By Catherine O'Hara, REVIEW STAFF
Progress on building a new Waterdown library branch is on track and construction is set to begin this fall, says a Hamilton Public Library (HPL) official.
The new branch, which will replace the current 3,400-square-foot facility on Mill Street North, will be located along Dundas Street East. The site will also be home to the City of Hamilton’s Municipal Services and Recreation centres, as well as various agencies, including Flamborough Information and Community Services.
The library will occupy 15,500 square feet of the expected 24,000-square-foot multi-use complex. While the size of the new branch is smaller than envisioned, the HPL’s chief librarian, Ken Roberts, said the facility will be “a very good, high quality, appropriate building for the community.”
Currently, HPL staff are working to coordinate an open house to be held locally, where they plan to unveil the architectural designs of the new facility.
Roberts anticipates the public meeting will be held this spring.
“We’ll be ready to show people the plans pretty soon and they are terrific,” he said.
The development, years in the planning, encountered some delays early in the process. Site considerations set the project back as the final decision to locate the library on the former Flamborough Town Hall site wasn’t finalized until after the 2010 municipal election.
“You may remember, right after the election, there was a desire to revisit it and the reasoning for that site,” said Roberts. “All of that was done and completed; that acted as a bit of a delay on it right there.”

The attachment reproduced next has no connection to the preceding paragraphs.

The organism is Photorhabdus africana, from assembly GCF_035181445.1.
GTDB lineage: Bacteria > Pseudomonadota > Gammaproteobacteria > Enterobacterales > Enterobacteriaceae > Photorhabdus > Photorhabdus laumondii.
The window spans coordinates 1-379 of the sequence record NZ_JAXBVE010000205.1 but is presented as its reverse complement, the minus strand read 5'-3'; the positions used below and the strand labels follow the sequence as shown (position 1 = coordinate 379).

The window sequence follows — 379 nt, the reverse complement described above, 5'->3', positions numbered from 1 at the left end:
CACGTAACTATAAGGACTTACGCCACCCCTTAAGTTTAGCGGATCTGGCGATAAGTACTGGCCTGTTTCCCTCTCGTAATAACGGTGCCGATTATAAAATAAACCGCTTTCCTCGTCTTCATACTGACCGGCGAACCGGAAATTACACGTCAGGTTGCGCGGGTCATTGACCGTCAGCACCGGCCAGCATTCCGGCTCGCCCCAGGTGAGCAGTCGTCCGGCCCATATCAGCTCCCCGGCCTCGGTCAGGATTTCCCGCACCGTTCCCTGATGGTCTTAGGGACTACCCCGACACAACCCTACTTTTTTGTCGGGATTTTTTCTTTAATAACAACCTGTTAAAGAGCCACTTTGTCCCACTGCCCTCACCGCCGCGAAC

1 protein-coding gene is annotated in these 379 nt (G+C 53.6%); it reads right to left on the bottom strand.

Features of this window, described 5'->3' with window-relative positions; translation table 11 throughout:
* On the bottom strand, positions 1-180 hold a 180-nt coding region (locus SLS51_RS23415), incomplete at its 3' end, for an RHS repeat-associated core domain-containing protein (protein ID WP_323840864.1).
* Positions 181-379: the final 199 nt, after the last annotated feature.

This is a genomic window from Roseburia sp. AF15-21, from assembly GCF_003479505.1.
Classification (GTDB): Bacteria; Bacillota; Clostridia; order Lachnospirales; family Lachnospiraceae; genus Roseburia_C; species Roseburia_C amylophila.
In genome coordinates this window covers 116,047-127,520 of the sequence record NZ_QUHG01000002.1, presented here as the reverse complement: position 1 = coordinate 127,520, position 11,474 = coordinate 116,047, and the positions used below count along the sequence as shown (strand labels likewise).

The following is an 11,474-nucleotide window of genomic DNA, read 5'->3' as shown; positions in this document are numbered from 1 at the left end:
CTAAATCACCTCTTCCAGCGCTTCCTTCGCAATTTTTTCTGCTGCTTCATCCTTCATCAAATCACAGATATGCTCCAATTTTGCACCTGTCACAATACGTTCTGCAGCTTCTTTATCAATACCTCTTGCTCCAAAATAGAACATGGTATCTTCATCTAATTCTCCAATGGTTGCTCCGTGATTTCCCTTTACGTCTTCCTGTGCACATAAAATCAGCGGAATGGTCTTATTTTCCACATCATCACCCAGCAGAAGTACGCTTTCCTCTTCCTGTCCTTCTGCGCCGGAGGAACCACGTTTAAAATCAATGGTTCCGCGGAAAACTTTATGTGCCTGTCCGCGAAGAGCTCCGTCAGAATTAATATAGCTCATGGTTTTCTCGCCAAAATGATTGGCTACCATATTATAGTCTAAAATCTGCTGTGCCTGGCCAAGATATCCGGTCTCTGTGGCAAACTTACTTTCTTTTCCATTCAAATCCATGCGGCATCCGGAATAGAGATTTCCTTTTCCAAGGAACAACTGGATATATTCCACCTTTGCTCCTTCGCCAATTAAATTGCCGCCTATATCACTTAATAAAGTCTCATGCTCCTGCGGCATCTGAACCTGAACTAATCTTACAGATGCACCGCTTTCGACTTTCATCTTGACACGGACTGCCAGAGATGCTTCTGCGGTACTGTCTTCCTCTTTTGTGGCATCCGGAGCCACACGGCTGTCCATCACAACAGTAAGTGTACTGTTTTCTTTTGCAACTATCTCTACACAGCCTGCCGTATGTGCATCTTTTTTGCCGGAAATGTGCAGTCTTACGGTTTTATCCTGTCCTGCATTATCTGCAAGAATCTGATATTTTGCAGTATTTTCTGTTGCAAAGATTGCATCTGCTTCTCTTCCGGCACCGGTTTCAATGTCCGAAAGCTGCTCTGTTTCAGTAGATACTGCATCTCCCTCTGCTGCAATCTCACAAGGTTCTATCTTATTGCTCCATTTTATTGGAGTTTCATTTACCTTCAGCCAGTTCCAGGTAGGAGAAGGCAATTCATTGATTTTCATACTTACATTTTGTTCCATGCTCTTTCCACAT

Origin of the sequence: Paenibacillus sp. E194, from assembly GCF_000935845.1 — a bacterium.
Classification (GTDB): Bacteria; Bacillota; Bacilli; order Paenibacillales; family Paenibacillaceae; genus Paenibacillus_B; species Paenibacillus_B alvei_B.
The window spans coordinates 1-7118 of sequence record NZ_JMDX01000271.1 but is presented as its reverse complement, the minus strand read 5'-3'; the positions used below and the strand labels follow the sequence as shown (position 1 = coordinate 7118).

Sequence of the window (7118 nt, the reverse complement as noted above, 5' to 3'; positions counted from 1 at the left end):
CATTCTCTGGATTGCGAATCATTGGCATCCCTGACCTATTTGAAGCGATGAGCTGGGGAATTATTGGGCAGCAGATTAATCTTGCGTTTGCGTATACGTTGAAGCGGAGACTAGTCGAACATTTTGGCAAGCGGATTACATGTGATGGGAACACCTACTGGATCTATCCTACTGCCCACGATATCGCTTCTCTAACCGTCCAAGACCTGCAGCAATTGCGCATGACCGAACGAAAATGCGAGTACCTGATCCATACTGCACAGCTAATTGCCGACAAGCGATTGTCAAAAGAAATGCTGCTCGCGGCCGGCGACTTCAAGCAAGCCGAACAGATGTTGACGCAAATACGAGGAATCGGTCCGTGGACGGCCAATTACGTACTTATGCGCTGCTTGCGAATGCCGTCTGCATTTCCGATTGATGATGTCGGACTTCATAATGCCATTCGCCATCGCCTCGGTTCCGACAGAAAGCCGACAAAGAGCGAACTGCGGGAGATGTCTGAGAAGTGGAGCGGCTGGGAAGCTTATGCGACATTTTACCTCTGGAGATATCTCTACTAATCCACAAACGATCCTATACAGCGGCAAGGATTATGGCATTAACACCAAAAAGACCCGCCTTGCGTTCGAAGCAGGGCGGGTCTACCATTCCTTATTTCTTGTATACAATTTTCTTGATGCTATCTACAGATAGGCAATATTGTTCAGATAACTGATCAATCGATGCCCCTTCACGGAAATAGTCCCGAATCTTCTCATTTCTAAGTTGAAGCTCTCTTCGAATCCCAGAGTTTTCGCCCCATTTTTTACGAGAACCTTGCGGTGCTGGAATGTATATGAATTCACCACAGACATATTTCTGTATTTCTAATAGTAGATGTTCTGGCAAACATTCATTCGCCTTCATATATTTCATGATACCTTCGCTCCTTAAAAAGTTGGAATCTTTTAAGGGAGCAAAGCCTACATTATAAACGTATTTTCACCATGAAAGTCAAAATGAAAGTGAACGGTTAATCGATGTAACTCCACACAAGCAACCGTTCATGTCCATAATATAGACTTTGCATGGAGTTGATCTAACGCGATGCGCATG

Since selecting the building’s architect, the HPL has established a realistic timetable, which it managed to stick to.
The budget, however, has fluctuated.
“As we mentioned all along, the funding for this project had been set so everyone of those site consideration delays takes time and the money is still finite,” said Roberts.
Two years ago, $5.3 million was budgeted to cover the costs of construction, furnishings and collections. Now, the HPL believes it will cost $6.8 million to realize the project.
Faced with a potential $1.5-million shortfall, the HPL board recently approved setting aside additional funds to cover funding gaps.
In an attempt to reduce its construction costs, Roberts explained that officials have gone over the project’s details and made revisions to the plans.
“We’ve gone through that carefully and taken out those elements that we thought could be taken out without compromising the project,” he said.
Cost-cutting measures have included changing some of the finishings and reducing the establishment’s footprint by 2,500 square feet from the HPL’s preferred size of 18,000 square feet.
Organizations are anxious to set up shop within the new Waterdown branch, which should be complete by the end of 2013 or early in 2014. The amount of space they will receive will be determined by a city formula that is commonly used to establish office space needs, noted Roberts.
“Unfortunately, when prices increase, what gets shrunk is your space,” said Shelley Scott, executive director of Flamborough Information and
Community Services. While she may have to operate within smaller than expected confines, the not-for-profit organization’s services won’t be negatively impacted.
“We will still provide all of our services. Our services will not be diminished at all,” said Scott, who is looking forward to the completion of the brand new facility to better serve the needs of Flamborough residents.
“It’s great that they’ve actually included us (in the library’s design plans) because it shows the importance of what we do in the community.”